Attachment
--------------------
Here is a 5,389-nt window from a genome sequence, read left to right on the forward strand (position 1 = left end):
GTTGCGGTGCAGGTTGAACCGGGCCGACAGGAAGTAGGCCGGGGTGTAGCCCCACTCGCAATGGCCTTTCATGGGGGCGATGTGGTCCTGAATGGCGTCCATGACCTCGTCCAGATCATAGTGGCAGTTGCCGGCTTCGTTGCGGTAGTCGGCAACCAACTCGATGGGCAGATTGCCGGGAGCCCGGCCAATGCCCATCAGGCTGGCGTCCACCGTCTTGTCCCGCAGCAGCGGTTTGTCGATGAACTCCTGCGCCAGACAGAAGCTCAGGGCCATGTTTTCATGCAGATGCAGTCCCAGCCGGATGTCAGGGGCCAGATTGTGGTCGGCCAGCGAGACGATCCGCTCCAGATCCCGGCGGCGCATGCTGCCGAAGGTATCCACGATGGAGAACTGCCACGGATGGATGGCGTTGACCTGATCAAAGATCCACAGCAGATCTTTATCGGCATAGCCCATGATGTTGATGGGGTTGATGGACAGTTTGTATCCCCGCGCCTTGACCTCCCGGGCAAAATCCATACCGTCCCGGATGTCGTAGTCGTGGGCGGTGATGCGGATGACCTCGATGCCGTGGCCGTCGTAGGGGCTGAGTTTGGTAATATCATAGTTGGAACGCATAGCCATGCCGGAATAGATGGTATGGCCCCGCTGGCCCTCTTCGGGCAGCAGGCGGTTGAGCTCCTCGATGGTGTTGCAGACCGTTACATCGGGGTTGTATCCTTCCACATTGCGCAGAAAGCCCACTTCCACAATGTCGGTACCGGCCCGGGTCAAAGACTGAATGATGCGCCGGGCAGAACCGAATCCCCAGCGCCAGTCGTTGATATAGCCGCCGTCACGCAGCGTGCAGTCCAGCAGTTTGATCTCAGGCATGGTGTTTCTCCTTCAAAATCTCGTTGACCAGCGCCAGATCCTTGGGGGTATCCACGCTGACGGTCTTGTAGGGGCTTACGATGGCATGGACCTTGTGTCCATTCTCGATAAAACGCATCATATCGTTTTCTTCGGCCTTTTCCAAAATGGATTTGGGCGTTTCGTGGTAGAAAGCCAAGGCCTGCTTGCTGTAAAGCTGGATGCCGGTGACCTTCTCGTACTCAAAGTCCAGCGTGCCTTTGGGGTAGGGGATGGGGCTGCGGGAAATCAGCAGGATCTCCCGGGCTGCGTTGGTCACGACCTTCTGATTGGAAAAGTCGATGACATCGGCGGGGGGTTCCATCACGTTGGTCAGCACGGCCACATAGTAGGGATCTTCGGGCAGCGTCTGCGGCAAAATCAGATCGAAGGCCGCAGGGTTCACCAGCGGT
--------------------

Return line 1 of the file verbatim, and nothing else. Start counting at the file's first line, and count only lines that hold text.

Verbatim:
Here is a 5,389-nt window from a genome sequence, read left to right on the forward strand (position 1 = left end):